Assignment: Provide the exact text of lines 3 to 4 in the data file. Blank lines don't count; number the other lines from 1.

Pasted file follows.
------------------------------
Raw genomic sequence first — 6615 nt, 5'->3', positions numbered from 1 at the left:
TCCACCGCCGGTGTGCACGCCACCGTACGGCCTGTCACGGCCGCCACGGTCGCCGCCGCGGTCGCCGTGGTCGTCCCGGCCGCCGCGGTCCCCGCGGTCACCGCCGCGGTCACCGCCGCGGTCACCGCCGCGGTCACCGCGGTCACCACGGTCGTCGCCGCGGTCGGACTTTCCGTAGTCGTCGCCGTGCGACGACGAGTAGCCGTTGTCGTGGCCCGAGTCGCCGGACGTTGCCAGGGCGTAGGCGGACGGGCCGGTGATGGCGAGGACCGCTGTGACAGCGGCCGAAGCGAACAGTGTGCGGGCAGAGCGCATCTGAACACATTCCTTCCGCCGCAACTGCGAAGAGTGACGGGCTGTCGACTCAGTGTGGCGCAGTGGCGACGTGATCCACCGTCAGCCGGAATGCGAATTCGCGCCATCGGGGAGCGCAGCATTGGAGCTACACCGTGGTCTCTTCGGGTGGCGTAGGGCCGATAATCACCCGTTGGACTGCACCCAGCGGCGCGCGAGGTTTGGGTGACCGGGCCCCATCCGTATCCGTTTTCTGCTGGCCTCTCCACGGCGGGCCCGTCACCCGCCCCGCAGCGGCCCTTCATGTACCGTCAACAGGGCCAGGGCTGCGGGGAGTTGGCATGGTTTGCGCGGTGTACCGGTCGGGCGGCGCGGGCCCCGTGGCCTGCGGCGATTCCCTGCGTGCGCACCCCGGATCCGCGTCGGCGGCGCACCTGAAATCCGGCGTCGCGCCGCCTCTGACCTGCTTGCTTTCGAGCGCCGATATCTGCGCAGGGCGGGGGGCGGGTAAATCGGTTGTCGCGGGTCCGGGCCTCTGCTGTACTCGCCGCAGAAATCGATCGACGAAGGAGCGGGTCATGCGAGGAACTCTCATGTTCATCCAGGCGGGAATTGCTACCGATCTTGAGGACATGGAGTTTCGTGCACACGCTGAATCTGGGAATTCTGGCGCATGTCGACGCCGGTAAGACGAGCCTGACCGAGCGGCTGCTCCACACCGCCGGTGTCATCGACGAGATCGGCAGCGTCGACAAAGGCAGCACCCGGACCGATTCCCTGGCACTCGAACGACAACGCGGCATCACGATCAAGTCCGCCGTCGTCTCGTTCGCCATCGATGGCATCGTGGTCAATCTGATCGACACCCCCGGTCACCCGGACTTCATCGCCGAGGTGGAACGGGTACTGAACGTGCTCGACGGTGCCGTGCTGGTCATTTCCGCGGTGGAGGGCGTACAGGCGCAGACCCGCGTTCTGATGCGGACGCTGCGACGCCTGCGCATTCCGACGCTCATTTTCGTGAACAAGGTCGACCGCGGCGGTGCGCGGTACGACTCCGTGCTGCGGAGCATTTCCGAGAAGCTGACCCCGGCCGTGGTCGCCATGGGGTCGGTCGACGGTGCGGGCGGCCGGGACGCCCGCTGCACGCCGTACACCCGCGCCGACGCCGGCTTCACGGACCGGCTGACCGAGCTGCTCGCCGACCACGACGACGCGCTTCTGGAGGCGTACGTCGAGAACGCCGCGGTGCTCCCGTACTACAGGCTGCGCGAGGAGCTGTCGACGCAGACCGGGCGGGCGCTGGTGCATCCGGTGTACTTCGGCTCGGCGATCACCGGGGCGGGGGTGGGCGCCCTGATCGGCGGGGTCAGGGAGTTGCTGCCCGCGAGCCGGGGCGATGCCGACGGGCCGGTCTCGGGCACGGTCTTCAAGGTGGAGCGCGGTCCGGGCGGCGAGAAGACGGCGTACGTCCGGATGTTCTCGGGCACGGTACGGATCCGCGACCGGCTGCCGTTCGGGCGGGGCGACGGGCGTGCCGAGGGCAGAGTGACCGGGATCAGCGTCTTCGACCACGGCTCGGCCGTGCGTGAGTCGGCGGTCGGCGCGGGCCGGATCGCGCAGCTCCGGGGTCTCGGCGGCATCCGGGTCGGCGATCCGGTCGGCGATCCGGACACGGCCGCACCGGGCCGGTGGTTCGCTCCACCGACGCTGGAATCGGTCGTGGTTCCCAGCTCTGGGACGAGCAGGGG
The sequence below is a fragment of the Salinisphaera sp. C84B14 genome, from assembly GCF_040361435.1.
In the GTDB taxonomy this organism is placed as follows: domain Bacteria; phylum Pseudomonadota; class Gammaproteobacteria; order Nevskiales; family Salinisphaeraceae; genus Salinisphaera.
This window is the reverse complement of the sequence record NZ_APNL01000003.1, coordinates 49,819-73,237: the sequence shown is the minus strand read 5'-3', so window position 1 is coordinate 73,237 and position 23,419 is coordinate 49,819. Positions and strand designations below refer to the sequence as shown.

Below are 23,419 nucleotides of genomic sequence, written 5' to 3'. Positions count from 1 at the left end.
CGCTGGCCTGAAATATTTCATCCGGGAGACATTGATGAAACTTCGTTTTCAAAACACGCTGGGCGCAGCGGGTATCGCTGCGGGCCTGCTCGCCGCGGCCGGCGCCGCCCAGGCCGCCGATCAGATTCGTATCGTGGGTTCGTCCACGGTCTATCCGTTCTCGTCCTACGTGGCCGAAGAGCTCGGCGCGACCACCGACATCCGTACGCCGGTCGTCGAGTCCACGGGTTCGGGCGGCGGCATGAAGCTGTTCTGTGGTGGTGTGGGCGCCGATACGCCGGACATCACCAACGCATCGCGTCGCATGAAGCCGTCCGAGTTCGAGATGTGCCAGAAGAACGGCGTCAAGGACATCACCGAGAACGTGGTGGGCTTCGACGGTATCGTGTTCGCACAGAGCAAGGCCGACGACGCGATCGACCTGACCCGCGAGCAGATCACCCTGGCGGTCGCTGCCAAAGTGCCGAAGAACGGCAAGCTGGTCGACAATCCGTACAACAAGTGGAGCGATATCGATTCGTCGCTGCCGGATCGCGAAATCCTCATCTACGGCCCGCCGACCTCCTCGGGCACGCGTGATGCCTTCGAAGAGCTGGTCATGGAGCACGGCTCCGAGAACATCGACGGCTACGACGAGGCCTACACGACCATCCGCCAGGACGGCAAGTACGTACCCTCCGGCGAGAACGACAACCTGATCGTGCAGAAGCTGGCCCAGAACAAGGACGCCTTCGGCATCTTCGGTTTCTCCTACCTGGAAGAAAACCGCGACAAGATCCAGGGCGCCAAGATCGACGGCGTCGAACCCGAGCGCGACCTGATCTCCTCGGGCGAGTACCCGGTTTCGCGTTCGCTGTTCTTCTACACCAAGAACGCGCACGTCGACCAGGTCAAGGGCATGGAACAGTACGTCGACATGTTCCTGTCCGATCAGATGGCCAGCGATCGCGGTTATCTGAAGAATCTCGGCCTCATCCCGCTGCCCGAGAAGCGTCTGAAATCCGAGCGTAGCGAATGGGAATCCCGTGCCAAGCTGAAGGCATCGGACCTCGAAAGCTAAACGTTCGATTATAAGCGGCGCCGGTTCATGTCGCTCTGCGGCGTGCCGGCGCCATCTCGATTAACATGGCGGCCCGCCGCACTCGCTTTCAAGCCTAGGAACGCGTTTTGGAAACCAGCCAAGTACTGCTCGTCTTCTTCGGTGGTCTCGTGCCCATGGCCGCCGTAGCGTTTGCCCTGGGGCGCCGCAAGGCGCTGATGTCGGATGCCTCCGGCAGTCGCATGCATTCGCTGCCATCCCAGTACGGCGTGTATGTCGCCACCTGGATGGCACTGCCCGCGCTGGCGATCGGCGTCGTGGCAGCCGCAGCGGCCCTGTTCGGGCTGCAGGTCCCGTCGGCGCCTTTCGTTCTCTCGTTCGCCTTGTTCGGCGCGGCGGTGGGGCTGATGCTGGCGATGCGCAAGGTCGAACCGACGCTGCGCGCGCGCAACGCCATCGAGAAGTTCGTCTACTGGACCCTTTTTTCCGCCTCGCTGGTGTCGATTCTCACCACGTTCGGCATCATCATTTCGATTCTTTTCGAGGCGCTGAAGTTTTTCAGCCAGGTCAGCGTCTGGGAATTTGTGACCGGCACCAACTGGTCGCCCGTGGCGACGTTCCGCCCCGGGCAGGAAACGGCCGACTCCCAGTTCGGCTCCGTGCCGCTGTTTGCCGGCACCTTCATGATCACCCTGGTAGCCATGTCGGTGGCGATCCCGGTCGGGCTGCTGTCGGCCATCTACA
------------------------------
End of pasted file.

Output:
The sequence below is a fragment of the Salinisphaera sp. C84B14 genome, from assembly GCF_040361435.1.
In the GTDB taxonomy this organism is placed as follows: domain Bacteria; phylum Pseudomonadota; class Gammaproteobacteria; order Nevskiales; family Salinisphaeraceae; genus Salinisphaera.